In “Help Good Readers Become Good Writers, Part 1,” I explained the “six traits of writing” that many school districts use to teach young authors. This week’s focus is on the three types of writing most required by Common Core State Standards in the early grades. They are:
Here are some simple suggestions for parents to help their young child successfully navigate these three types of writing. You will need three readily available items to get started:
For an opinion writing piece: On one or two pages of the notebook, have your child draw and write about a book you read together, and why she did or did not like it. She can draw the picture and you can scribe her reasons, or she can write a few sentences to explain her opinion.
For informative writing: If your child is a dinosaur lover, have him draw and write about his favorite dinosaur, using only facts. For example: “A Triceratops has three horns. It uses its horns for defense.” Another example could be helping him write the directions of how he made something with Legos.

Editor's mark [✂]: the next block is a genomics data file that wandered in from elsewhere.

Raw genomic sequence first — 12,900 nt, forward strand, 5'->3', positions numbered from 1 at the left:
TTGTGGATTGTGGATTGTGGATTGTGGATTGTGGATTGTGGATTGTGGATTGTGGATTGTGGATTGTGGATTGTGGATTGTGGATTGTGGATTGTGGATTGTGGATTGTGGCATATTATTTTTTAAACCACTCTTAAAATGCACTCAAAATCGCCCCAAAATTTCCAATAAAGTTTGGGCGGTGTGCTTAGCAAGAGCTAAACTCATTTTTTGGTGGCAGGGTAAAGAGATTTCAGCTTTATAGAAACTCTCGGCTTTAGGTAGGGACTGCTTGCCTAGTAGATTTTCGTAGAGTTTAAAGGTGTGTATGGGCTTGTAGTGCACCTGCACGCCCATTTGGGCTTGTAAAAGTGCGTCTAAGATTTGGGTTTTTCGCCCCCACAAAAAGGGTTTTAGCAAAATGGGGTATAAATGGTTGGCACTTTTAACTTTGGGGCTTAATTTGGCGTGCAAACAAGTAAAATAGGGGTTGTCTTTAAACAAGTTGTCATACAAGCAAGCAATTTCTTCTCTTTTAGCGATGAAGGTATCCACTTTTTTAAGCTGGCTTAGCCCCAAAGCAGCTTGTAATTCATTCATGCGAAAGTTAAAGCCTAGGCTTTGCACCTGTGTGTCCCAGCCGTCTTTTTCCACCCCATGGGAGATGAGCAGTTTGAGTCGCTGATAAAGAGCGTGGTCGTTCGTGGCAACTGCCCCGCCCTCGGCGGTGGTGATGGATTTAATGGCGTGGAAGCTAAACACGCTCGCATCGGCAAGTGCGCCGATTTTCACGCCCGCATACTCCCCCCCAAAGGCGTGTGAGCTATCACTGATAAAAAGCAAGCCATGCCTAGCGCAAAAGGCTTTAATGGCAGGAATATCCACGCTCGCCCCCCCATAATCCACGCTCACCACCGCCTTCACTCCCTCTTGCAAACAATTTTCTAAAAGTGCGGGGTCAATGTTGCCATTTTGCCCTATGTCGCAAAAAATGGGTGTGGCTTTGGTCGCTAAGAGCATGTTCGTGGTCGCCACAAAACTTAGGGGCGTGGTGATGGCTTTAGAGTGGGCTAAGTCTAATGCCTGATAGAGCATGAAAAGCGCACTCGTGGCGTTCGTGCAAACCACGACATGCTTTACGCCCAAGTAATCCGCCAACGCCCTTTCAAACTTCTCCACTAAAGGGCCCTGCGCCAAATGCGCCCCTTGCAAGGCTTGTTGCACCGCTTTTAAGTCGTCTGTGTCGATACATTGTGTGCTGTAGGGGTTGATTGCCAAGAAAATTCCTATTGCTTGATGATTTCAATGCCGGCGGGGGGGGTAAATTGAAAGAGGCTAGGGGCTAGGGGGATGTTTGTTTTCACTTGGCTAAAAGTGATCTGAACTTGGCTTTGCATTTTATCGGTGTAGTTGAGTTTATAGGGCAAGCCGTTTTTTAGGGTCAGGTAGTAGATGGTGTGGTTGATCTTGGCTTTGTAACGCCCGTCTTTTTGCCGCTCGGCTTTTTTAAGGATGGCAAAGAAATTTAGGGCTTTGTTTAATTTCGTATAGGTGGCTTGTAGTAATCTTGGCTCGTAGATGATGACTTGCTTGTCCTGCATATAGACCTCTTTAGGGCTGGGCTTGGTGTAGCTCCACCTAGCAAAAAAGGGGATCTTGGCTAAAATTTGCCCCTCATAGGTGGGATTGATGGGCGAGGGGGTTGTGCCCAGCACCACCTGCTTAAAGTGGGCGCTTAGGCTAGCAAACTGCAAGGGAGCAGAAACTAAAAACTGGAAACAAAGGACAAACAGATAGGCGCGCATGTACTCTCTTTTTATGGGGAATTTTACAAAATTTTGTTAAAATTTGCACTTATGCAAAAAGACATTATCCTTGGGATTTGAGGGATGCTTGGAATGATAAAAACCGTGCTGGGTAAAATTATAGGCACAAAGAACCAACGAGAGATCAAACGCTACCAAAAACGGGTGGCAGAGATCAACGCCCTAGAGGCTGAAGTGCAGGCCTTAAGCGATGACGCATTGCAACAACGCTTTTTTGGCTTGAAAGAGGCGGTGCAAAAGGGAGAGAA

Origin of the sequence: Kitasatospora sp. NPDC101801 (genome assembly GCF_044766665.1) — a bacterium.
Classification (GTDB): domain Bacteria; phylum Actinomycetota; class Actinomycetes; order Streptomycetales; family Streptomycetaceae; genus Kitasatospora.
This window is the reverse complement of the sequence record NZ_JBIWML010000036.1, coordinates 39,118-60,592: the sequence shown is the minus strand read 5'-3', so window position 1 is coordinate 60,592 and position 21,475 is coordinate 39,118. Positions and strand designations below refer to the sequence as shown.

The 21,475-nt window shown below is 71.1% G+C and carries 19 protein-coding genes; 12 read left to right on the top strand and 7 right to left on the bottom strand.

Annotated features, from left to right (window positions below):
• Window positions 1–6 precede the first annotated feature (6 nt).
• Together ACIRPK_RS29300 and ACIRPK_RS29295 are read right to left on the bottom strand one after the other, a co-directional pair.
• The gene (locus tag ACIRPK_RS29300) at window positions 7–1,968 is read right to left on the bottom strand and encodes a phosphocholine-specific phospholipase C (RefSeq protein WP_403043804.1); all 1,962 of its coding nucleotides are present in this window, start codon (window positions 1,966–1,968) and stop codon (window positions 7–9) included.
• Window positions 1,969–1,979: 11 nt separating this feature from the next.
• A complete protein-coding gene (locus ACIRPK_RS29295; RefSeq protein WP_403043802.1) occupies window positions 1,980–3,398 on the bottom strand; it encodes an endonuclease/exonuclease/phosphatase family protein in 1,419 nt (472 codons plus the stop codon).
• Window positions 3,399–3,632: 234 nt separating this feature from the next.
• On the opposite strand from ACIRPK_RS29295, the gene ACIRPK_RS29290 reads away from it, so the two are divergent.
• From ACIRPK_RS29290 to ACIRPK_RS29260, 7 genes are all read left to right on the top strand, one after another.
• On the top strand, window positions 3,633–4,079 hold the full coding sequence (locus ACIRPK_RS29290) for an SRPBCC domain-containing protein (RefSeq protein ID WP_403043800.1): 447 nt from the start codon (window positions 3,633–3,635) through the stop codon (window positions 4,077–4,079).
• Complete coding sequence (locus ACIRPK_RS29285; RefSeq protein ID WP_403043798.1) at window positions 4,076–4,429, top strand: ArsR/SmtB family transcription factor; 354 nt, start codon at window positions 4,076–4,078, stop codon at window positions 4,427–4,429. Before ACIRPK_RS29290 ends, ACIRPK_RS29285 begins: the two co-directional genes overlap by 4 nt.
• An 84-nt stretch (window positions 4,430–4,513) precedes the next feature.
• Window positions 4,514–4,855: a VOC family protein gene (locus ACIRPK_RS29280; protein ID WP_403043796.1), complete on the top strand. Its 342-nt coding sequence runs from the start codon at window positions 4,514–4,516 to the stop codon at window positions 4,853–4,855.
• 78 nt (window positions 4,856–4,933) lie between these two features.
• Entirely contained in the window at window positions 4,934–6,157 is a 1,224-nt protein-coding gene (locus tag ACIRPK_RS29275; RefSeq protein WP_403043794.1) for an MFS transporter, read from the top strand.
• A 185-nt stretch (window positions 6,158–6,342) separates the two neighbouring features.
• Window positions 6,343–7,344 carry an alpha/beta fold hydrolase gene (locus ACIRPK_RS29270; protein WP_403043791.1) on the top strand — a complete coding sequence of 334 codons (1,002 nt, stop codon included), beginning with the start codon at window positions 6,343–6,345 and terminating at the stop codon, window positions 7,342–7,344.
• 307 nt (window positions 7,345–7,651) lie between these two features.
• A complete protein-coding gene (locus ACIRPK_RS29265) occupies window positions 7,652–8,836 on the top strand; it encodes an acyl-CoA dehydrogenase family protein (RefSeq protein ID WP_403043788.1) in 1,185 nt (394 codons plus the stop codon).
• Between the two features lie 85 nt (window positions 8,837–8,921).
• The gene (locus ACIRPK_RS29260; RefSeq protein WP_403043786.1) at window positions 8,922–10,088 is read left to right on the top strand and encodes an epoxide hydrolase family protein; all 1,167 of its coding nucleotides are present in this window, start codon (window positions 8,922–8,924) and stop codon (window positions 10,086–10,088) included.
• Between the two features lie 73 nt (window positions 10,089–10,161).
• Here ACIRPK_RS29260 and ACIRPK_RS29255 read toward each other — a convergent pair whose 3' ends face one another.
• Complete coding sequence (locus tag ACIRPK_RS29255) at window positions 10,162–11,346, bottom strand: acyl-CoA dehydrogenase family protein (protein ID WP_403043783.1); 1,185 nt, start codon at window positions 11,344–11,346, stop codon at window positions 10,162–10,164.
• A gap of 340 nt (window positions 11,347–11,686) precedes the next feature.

For a narrative writing piece: Help her write and illustrate stories about learning to play a new sport, taking karate lessons (non-fiction) or being an astronaut (fiction.) Remember to help her organize and sequence the story by what happened in the beginning, middle, and end.
For all types of writing, help your child practice different ways to say the same thing. For example, instead of using “little,” try “small” or “tiny.” Instead of “good,” try “terrific” or “great.”
Gently help your child edit their writing for spelling, capital letters, and punctuation.
As most good writers are well-read, good reading and good writing go hand in hand!